Efficient Energy for EU Cultural Heritage: Highlights, Successes and Lessons Learned
Efficient Energy for EU Cultural Heritage: Highlights, Successes and Lessons Learned
For the last three years, the FP7  3ENCULT “Efficient Energy for EU Cultural Heritage” project has worked on bridging the gap between conservation and energy efficiency.
By adapting existing retrofit solutions to the specific issue of historic buildings and developing new products, it has demonstrated that a multi-disciplinary approach which targets and adapts energy-efficient solutions can reduce energy demands in historic buildings by Factor 4 or even Factor 10. 
In eight pilot projects, buildings were continuously monitored using specially created instruments which helped to identify and install the most suitable energy retrofit solutions, tracked the buildings’ energy use once retrofitted and continued to adjust usage for optimum performance.
Tools and concepts were developed to support implementation in different urban contexts and ensure an effective transfer to buildings in different locations. These include a multidisciplinary planning process with an ICT plug-in which integrated energy-related considerations into conservation “Roombook” software(historic building information model - hBIM) and an energy calculation tool adapted for historic buildings (Passive House Planning Package – PHPP).
A number of specific technical solutions were also developed. These include a highly energy-efficient conservation-compatible window prototype, installed at the Public Weigh House in Bolzano/IT and now commercially available, and an LED based wall-washer, developed for Palazzo d’Accursio in Bologna/IT and already being used in two further buildings. Other innovations include capillary active internal insulation which is being piloted in four buildings around Dresden/DE, a low impact ventilation system based on the active overflow principle currently being tested at the Höttinger School in Innsbruck/AT, wireless sensor networks at the Palazzina della Viola in Bologna/IT, and the first version of a dedicated BMS system, under review at the Engineering School in Bejar/ES,
3ENCULT has defined a methodological approach that integrates monitoring and control systems in a dedicated BMS system to guarantee a suitable Indoor environmental Quality (IEQ) with the lowest possible energy demand. As well as issuing position papers suggesting possible implementations of the present regulation framework for improving the energy efficiency of historic building in urban, the project has given input both to the EPBD and to CEN EPBD working groups under Mandate M/480 and has contributed to the development of a standard on Energy Efficiency in Historic buildings (CEN TC 346 WG8). On local government level, dedicated workshops have reached more than 100 policy makers. Guidelines for integrating municipal sustainability concepts in urban planning have also been published.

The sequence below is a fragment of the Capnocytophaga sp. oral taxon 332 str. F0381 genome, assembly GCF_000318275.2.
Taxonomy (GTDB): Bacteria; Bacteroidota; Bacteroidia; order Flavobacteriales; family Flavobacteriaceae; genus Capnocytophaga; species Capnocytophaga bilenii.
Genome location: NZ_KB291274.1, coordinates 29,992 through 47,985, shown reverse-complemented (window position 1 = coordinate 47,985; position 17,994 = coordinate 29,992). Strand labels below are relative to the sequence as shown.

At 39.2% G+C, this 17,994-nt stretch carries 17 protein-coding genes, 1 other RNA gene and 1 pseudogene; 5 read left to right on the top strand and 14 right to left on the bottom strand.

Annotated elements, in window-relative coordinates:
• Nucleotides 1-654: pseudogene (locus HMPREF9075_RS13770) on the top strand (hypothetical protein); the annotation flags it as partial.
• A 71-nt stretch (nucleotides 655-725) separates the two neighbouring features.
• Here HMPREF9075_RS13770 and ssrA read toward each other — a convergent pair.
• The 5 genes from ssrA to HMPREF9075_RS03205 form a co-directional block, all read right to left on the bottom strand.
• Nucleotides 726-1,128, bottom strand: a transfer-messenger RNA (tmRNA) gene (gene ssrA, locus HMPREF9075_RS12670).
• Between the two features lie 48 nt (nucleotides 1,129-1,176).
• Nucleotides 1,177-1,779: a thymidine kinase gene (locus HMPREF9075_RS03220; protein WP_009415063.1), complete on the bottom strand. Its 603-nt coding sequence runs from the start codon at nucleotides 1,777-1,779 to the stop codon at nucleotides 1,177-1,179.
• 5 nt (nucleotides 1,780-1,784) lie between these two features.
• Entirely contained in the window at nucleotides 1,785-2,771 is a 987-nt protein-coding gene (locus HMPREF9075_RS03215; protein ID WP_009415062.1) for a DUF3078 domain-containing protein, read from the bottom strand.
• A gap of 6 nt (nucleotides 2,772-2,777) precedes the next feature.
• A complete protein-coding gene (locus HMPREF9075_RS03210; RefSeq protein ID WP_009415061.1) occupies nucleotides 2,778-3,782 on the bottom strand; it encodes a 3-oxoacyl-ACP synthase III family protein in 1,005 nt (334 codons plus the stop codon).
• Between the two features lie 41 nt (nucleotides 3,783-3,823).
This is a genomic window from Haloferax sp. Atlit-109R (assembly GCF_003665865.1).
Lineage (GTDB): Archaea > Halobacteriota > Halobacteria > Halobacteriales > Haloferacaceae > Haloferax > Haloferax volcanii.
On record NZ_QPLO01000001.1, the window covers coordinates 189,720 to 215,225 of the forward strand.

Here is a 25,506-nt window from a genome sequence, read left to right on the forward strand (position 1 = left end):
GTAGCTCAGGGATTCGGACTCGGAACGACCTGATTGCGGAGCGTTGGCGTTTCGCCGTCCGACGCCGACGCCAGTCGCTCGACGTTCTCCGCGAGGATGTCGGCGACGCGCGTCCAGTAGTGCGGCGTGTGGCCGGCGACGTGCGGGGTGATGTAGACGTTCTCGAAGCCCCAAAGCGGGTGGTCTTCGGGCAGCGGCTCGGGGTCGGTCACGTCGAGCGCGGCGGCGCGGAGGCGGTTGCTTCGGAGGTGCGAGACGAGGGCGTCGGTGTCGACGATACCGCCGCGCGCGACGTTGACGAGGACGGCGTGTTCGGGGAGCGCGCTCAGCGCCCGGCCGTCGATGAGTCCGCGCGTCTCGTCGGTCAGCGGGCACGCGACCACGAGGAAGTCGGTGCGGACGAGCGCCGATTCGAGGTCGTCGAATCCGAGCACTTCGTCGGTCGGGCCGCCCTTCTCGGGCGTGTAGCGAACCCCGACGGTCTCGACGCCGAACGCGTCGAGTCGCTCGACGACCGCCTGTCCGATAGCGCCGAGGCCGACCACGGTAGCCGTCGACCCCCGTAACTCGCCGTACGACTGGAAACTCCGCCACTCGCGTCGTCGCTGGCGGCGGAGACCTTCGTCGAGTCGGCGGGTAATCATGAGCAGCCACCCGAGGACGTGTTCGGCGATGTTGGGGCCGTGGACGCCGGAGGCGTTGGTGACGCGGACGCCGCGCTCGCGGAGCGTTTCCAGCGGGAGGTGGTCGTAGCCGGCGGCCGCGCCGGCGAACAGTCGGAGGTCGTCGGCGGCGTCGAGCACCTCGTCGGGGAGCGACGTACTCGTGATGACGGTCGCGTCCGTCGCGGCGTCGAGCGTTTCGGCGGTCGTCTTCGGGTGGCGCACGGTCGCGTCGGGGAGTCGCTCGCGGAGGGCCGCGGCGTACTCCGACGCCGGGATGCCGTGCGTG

Project results have been made publicly available through a Frequently Asked Questions section on the website, a virtual library for sharing technical solutions (, a handbook for architects on the retrofit of historic buildings, two TV videos, contributions to conferences and workshops run by similar projects experience-sharing in study tours, European conferences and fairs – both in the energy and conservation sector. At AR&PA 2012 the project was awarded “Premio Innovation” for its exemplary actions in boosting links between cultural heritage and society.

1)  FP7 stands for the 7th European Framework Programme for research. 3ENCULT is co-funded under Grant agreement n°260162

Alexandra Troi